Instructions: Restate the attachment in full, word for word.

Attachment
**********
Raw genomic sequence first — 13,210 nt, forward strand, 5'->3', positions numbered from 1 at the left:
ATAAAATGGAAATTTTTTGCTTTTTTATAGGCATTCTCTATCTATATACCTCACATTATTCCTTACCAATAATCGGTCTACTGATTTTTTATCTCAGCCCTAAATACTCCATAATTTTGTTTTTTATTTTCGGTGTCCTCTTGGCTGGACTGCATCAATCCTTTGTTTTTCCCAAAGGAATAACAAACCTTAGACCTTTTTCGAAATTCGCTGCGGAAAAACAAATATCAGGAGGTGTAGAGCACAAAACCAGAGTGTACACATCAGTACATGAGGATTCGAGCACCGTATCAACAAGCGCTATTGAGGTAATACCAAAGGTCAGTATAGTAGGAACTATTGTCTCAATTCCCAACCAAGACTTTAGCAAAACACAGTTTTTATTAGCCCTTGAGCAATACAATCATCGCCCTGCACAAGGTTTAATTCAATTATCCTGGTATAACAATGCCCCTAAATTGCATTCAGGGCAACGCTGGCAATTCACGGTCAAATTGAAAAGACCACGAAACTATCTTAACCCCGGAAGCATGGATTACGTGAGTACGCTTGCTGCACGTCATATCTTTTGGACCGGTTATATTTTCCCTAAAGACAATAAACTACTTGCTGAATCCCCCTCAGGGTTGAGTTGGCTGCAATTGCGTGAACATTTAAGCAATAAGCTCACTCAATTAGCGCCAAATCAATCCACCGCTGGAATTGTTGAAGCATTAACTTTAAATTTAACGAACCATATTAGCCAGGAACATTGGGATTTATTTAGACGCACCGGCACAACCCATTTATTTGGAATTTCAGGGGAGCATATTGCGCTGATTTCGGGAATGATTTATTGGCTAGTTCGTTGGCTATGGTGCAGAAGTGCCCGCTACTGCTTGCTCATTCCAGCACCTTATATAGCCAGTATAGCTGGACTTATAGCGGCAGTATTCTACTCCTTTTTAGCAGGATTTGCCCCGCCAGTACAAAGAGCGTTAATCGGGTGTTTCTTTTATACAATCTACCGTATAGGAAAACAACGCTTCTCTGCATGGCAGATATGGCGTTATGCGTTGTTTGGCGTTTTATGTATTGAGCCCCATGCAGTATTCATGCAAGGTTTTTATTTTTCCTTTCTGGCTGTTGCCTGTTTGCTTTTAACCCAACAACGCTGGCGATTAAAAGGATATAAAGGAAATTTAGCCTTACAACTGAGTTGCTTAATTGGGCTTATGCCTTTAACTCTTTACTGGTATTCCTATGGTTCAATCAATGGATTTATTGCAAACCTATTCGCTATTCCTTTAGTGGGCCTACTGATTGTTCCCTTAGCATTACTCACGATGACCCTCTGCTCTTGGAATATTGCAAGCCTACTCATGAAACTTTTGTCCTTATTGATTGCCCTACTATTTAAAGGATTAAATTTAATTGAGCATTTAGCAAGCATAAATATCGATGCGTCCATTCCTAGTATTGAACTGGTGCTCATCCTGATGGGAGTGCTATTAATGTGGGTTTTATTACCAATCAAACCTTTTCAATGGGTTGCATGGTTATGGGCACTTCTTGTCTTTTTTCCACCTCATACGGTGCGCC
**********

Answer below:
Raw genomic sequence first — 13,210 nt, forward strand, 5'->3', positions numbered from 1 at the left:
ATAAAATGGAAATTTTTTGCTTTTTTATAGGCATTCTCTATCTATATACCTCACATTATTCCTTACCAATAATCGGTCTACTGATTTTTTATCTCAGCCCTAAATACTCCATAATTTTGTTTTTTATTTTCGGTGTCCTCTTGGCTGGACTGCATCAATCCTTTGTTTTTCCCAAAGGAATAACAAACCTTAGACCTTTTTCGAAATTCGCTGCGGAAAAACAAATATCAGGAGGTGTAGAGCACAAAACCAGAGTGTACACATCAGTACATGAGGATTCGAGCACCGTATCAACAAGCGCTATTGAGGTAATACCAAAGGTCAGTATAGTAGGAACTATTGTCTCAATTCCCAACCAAGACTTTAGCAAAACACAGTTTTTATTAGCCCTTGAGCAATACAATCATCGCCCTGCACAAGGTTTAATTCAATTATCCTGGTATAACAATGCCCCTAAATTGCATTCAGGGCAACGCTGGCAATTCACGGTCAAATTGAAAAGACCACGAAACTATCTTAACCCCGGAAGCATGGATTACGTGAGTACGCTTGCTGCACGTCATATCTTTTGGACCGGTTATATTTTCCCTAAAGACAATAAACTACTTGCTGAATCCCCCTCAGGGTTGAGTTGGCTGCAATTGCGTGAACATTTAAGCAATAAGCTCACTCAATTAGCGCCAAATCAATCCACCGCTGGAATTGTTGAAGCATTAACTTTAAATTTAACGAACCATATTAGCCAGGAACATTGGGATTTATTTAGACGCACCGGCACAACCCATTTATTTGGAATTTCAGGGGAGCATATTGCGCTGATTTCGGGAATGATTTATTGGCTAGTTCGTTGGCTATGGTGCAGAAGTGCCCGCTACTGCTTGCTCATTCCAGCACCTTATATAGCCAGTATAGCTGGACTTATAGCGGCAGTATTCTACTCCTTTTTAGCAGGATTTGCCCCGCCAGTACAAAGAGCGTTAATCGGGTGTTTCTTTTATACAATCTACCGTATAGGAAAACAACGCTTCTCTGCATGGCAGATATGGCGTTATGCGTTGTTTGGCGTTTTATGTATTGAGCCCCATGCAGTATTCATGCAAGGTTTTTATTTTTCCTTTCTGGCTGTTGCCTGTTTGCTTTTAACCCAACAACGCTGGCGATTAAAAGGATATAAAGGAAATTTAGCCTTACAACTGAGTTGCTTAATTGGGCTTATGCCTTTAACTCTTTACTGGTATTCCTATGGTTCAATCAATGGATTTATTGCAAACCTATTCGCTATTCCTTTAGTGGGCCTACTGATTGTTCCCTTAGCATTACTCACGATGACCCTCTGCTCTTGGAATATTGCAAGCCTACTCATGAAACTTTTGTCCTTATTGATTGCCCTACTATTTAAAGGATTAAATTTAATTGAGCATTTAGCAAGCATAAATATCGATGCGTCCATTCCTAGTATTGAACTGGTGCTCATCCTGATGGGAGTGCTATTAATGTGGGTTTTATTACCAATCAAACCTTTTCAATGGGTTGCATGGTTATGGGCACTTCTTGTCTTTTTTCCACCTCATACGGTGCGCC